By Tommy Wilkes
LONDON (Reuters) - France's BNP Paribas pledged on Tuesday to end most new financing for oil production in the Amazon rainforest and said it would reduce its "financed emissions intensity" in the energy and auto sectors.
Emissions intensity is a measure of emissions relative to output that some climate activists have said does not go far enough.
BNP Paribas and more than 100 other banks have pledged to reach net zero carbon emissions by 2050 but are under pressure to provide details on the deep shorter-term cuts to "financed emissions" that are needed if they are to have any chance of meeting their goal.
BNP Paribas said for upstream oil and gas refining, its financed emissions intensity will fall by at least 10% by 2025; for automotive clients by at least 25%; and for power generation businesses by at least 30%.
"Our strategy is threefold: align our portfolio with our net-zero commitment; measure and pilot our carbon-related risks; and broaden and deepen client relationships to support them as they make their low-carbon transition," CEO Jean-Laurent Bonnafe said.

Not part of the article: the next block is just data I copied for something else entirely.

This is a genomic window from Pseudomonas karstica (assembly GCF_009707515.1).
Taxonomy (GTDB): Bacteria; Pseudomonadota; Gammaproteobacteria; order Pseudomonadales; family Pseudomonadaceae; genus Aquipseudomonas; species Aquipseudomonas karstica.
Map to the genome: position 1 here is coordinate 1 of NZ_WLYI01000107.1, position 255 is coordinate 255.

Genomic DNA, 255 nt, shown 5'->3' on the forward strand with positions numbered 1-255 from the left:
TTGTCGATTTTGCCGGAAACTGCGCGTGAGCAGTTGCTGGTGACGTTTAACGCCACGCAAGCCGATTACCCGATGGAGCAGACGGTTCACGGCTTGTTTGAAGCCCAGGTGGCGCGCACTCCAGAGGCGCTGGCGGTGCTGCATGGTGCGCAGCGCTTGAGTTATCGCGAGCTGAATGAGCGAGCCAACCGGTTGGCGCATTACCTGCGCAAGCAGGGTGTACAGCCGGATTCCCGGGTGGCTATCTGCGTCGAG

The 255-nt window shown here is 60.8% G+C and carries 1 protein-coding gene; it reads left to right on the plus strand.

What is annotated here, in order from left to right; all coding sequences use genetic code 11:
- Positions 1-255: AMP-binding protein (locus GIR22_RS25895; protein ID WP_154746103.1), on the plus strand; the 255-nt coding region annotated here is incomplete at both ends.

BNP said the targets were determined using International Energy Agency climate scenarios, as well as the Net Zero Banking Alliance (NZBA) framework.
The NZBA is a voluntary group of banks committed to aligning lending and investment portfolios with net-zero emissions by 2050.
BNP said it would hit its oil and gas-related targets by reducing its credit exposure to the sector by 12% from a 2020 baseline, and that it had already reduced its exposure in 2021 by 6% as it toughened its stance on lending to unconventional oil and gas.
Its pledge to end Amazon oil financing includes new oil and gas production as well as for companies developing related infrastructure.
However, BNP Paribas left open the door to some continued financing in the Amazon by adding that the exclusions would "not apply to companies with the most credible transition plans towards a net-zero economy by 2050".
Climate campaigners have said banks must stop backing fossil fuel extraction in the Amazon rainforest, the world's largest, given its importance for biodiversity and its vital role in regulating the Earth's climate by absorbing carbon dioxide.
(Reporting by Tommy Reggiori Wilkes; Editing by Lisa Shumaker)